Top Homeland Security Democrat voices opposition to facial recognition moratorium
House Homeland Security Committee Chairman Bennie Thompson (D-Miss.) on Thursday voiced concern about placing a federal moratorium on facial recognition technology, a proposal floated by several lawmakers on both sides of the aisle.
“I want to put the safeguards in place so that as we roll out technology we can assure the public that this is not an invasive technology,” Thompson told reporters after his committee held a hearing on the technology used to identify individuals by scanning their faces.
“We’re not prying in folks’ bedrooms. This is strictly a method of identification that helps keep us safe. And I think that would not put me on a moratorium route, but it would put me on the route to get us to 100 percent [accuracy],” he added.
Facial recognition technology has received increasing scrutiny from lawmakers and critics as its use in the United States has grown.
Thursday’s hearing focused on its use at ports of entry by the Department of Homeland Security to confirm travelers’ identities.
Civil rights groups have panned the technology as unwarranted surveillance, while multiple studies have found that it tends to misidentify women and people of color at comparatively higher rates than men and white people.
The National Institute of Standards and Technology (NIST), a federal agency within the Department of Commerce, released an expansive study in December finding that the majority of facial recognition systems have “demographic differentials” that can worsen their accuracy based on a person’s age, gender or race.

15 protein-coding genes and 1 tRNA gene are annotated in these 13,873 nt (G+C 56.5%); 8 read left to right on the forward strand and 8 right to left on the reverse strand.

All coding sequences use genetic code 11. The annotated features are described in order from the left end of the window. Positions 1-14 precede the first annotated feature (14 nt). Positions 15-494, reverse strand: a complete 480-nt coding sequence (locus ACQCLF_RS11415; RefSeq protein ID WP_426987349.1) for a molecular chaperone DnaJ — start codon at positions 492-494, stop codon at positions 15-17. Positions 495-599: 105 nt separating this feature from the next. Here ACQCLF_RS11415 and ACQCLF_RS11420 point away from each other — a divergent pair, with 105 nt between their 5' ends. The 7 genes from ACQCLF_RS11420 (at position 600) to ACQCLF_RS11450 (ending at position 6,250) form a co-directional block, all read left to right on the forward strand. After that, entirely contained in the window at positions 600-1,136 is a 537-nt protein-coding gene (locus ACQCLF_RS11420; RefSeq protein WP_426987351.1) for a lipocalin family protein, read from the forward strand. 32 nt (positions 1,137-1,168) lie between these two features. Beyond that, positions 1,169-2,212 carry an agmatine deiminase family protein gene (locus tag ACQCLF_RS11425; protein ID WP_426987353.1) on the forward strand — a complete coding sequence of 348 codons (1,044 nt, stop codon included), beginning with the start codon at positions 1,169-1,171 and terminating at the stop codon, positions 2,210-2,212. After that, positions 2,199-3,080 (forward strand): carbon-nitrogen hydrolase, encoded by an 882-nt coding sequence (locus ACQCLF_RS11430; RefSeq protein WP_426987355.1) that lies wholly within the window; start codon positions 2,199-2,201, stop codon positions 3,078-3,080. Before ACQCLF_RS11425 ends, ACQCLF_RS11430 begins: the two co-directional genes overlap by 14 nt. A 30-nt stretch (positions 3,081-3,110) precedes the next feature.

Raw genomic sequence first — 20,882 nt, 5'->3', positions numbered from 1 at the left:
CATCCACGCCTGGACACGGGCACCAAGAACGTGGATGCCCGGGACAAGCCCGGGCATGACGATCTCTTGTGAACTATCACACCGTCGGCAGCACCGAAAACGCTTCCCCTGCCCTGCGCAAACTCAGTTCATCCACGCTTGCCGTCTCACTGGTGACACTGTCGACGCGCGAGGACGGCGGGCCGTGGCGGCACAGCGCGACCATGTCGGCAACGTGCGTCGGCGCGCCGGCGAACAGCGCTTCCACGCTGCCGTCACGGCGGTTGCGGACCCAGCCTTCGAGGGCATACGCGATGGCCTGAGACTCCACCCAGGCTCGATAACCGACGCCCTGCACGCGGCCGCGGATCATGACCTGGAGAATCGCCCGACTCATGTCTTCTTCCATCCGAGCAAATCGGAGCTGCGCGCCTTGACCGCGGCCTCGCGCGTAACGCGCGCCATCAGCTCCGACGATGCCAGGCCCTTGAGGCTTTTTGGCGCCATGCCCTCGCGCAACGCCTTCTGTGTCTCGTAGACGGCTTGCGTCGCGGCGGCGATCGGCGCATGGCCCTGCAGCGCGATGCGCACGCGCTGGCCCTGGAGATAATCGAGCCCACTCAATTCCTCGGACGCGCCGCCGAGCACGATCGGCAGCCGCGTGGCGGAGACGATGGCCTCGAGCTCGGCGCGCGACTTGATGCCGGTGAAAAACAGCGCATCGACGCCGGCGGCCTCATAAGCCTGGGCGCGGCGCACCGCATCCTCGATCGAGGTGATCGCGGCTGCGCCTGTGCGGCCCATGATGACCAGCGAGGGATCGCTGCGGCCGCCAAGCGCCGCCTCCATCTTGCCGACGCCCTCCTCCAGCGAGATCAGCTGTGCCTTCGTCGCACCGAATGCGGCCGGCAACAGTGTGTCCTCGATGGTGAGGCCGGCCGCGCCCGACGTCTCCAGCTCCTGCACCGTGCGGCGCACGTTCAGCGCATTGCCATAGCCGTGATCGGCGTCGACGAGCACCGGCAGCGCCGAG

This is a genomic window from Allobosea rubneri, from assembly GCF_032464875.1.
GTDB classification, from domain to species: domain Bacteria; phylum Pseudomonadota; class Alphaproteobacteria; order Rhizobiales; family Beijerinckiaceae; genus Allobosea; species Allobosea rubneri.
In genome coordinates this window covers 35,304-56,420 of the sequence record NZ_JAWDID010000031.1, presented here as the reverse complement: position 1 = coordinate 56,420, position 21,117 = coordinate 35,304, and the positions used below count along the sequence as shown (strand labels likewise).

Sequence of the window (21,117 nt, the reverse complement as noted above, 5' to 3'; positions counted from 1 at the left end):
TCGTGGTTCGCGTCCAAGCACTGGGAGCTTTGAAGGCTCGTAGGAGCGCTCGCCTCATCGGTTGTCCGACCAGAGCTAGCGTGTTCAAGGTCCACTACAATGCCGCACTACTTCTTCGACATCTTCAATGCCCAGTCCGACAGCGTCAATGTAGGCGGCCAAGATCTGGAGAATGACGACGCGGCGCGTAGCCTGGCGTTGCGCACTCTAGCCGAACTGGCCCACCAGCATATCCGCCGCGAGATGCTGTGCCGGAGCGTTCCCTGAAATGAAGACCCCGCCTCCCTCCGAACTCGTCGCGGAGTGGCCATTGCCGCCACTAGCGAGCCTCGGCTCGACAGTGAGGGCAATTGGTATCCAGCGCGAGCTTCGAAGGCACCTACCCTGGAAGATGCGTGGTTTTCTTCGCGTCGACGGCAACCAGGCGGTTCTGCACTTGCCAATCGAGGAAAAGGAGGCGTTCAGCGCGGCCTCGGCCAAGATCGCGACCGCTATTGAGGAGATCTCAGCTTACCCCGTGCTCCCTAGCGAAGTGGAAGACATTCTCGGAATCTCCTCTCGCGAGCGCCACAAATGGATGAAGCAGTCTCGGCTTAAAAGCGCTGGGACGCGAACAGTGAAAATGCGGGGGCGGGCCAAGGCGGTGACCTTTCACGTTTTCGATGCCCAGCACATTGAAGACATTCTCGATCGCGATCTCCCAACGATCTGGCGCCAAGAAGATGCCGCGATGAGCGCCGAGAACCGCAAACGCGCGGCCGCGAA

John Wagner, the deputy executive assistant commissioner of Customs and Border Protection’s (CBP) office of field operations, responded to lawmakers bringing up the study during Thursday’s hearing, saying that CBP is using technology from one of the vendors that scored well in NIST’s study.
“The highest performing algorithms had minimal to undetectable levels of demographic-based errors,” he said.
Despite similar assurances from other government agencies using facial recognition technology, many lawmakers have suggested that a moratorium be placed on federal use until regulations are developed.
Rep. Jim Jordan (R-Ohio), the ranking member on the House Oversight and Reform Committee, has suggest several times that the government put a “pause” on procurement, and told reporters last month that he is working with Democrats on legislation doing just that.
“Tell us what you’re doing. Tell us how you’re doing it. Tell us what agencies are using it, if at all,” Jordan said. “And also, while you’re telling us that, don’t expand.”
A Democratic staffer on the Oversight committee confirmed to The Hill that lawmakers are working across the aisle on the issue.
Thompson’s opposition to a federal moratorium could complicate that momentum.